After spending more time with the Google Pixel 3a XL, I can report some early findings on the display, audio, and performance, each compared with the far more expensive Pixel 3 XL.
While it’s somewhat interesting to compare the specifications of the two displays, it is far more useful to view them side-by-side. And while the Pixel 3 XL display is “superior” in a variety of ways, the Pixel 3a XL display isn’t just acceptable, it’s excellent. And I even prefer it to that of the Pixel 3 XL in a few ways.
You get more a bit more on-screen real estate with the Pixel 3 XL, and that’s true even when you factor in that notch. The 3 XL is a bit taller and much wider than the 3a XL, but when you view the same content side-by-side—a photo, an app, whatever—you will see basically the same thing on each. The only real difference is text rendering, which I believe is impacted by the underlying resolutions. Neither is better per se, they’re just a bit different.
One thing I’m surprised by is that the Pixel 3a XL’s lower resolution and less technically-advanced display doesn’t result in a markedly inferior look. I viewed the same screens side-by-side with both reading glasses and a magnifying glass, and I cannot find a single reason to recommend the Pixel 3 XL over the Pixel 3a XL. In fact, I prefer the thinner Pixel 3a XL display/body and find it to be easier to use one-handed.
I also tested the two displays side-by-side in video playback, and I managed to lineup Atomic Blond on both such that the audio and video on each was almost perfectly simultaneous. And I just don’t see much of a difference between the two displays, if any.
This is another interesting comparison because the Pixel 3 XL, despite a few issues, definitely out-performs the Pixel 3a XL from an audio playback perspective: The sound is much richer and deeper, and that is noticeable across all types of content, including music, audiobooks, and movies. That said, the Pixel 3 XL, thanks to its glass body, also has a somewhat nasty vibration/echo effect, as if you can hear the audio bouncing around inside the device; you can feel it, too, if you’re holding it, which you often are since, you know, it’s a phone. The Pixel 3a XL does not suffer from this vibration/echo effect at all. The sound is just a bit duller.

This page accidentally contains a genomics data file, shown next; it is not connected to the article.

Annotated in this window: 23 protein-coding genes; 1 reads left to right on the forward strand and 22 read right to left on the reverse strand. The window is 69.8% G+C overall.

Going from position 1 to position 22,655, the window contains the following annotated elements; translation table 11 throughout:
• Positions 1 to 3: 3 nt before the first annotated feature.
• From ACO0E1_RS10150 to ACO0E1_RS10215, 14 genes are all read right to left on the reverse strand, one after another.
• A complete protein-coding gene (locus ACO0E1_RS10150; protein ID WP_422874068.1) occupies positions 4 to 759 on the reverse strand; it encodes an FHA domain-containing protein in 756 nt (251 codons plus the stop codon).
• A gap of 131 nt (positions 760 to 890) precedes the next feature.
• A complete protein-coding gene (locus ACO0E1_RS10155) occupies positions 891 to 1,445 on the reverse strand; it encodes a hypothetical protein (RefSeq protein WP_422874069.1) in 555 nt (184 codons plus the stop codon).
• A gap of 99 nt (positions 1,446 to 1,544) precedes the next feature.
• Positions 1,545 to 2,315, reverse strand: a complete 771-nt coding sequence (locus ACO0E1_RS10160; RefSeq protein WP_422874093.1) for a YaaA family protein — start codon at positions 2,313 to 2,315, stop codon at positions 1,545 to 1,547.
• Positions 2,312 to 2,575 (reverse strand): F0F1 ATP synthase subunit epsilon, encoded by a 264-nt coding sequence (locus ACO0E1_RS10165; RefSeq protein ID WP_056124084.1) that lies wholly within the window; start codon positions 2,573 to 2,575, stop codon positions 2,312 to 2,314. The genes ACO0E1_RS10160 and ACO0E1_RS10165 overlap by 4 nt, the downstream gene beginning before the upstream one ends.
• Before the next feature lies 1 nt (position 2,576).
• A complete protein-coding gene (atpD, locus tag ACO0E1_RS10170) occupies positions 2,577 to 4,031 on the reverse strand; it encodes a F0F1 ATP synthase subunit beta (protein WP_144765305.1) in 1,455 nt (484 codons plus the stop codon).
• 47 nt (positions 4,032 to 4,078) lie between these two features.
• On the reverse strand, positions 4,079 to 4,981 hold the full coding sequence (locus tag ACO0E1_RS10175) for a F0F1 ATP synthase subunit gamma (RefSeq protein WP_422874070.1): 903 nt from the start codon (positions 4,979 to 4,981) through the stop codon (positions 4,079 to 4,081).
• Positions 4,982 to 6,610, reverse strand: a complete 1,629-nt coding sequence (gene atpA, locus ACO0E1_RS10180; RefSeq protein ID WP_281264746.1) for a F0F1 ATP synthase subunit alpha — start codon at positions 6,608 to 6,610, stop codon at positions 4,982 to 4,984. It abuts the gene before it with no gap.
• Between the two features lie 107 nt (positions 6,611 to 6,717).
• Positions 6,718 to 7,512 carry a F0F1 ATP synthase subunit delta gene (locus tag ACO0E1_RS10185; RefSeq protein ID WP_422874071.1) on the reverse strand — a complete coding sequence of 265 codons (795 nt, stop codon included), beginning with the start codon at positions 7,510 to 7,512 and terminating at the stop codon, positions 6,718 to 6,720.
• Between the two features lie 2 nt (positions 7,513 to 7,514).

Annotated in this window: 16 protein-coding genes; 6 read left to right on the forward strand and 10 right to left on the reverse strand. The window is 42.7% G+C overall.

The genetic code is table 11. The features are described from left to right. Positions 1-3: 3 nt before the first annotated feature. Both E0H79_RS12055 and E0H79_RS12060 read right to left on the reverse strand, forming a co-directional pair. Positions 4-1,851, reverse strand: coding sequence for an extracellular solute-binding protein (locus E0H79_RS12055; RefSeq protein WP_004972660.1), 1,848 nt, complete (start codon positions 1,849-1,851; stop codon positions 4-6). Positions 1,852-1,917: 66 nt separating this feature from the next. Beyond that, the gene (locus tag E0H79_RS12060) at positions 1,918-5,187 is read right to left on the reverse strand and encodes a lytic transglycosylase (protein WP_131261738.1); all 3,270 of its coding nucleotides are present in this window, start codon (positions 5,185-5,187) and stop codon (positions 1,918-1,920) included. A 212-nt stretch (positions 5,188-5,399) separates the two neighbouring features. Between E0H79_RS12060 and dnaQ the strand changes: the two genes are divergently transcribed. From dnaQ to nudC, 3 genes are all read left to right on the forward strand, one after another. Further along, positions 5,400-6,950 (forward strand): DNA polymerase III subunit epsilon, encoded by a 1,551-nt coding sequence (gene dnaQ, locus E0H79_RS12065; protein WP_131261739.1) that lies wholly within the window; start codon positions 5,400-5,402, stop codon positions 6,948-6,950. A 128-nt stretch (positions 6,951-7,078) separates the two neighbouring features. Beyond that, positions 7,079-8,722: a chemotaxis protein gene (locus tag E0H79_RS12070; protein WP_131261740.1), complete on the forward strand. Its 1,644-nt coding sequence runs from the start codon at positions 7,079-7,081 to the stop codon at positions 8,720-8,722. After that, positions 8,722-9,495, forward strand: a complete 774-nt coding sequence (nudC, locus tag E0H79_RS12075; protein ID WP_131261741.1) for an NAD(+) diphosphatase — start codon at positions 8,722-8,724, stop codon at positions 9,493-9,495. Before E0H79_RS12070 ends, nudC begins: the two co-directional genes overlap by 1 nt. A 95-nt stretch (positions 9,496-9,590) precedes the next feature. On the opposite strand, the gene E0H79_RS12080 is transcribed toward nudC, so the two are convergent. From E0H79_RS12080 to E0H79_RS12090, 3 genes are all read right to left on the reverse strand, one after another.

But the Pixel 3 XL, despite it’s “front-firing” stereo speakers, also exhibits an unwelcome and very noticeable stereo bias towards the right (bottom) speaker; sounds are just louder on that side. The Pixel 3a XL does not suffer from this problem at all, and that, coupled with the lack of echo and vibration, makes me almost prefer it overall. Even though the sound quality is technically inferior.
It’s worth noting, too, that the Pixel 3a XL has a headphone jack, which I love. If you don’t typically listen to audio through the device’s speakers—which I suspect is true of many people—the 3 XL’s technical superiority is a wash.
My limited testing so far has uncovered no performance issues. But that means nothing, literally. During the initial app setup phase—as you may recall, I copied over all my apps and settings from the Pixel 3 XL—the phone got warm to the touch, but that’s to be expected.
I did run the Geekbench 4 processor benchmark on each device. And while I don’t feel this offers any usable information about real-world performance—especially true if you compare iPhone to Android—it’s still an interesting apples-to-apples comparison. The results were pretty much as expected: The Pixel 3 XL, with its octa-core Snapdragon 845 processor, blew the Pixel 3a XL, with its octa-core Snapdragon 670 processor out of the water, scoring 2333/8196 (single-core/multi-core) vs. 1603/5135.
A couple of interesting points to that. Where the Snapdragon 845 features 4 performance cores and 4 efficiency cores, the Snapdragon 670 has a different architecture, with 6 performance cores and 2 efficiency cores. They run at slightly different speeds (1.77 GHz/2.8 GHz for the 845 vs. 1.71/2 GHz for the 670). And the Pixel 3 XL has slightly less usable RAM (3.47 GB) than the Pixel 3a XL (3.51 GB) for some reason. (Maybe this changes with each run, based on what else the system is doing.) Memory bandwidth on the Pixel 3 XL is significantly higher (16.4 GB/second) than is the case on the 3a XL (10 GB/second).
Put simply, it’s too early to say whether the Pixel 3a XL’s lower-end processor is a problem. Anecdotally, and with all of just several hours of experience, it seems snappy and fine. As should any new device.
More to come
Obviously, it’s still very early. And I’ve not really done any meaningful camera tests, which, combined with performance, will likely be the deciding factor on this device. So far, however, I’m really impressed with the Pixel 3a XL, and I’m starting to understand why reviews who only spent a few days with the handset delivered such positive reviews.
But for the Microsoft crowd, it’s also worth mentioning, again, that the look and feel of the plastic body are very reminiscent of some favorite Lumia models of the past, in particular, the unibody polycarbonate handsets that many still remember so fondly. This is kind of goofy, but I feel like the Pixel 3a XL is closer to those Lumias than any of the HMD/Nokia handsets we’ve seen over the past few years. There’s just something special about it.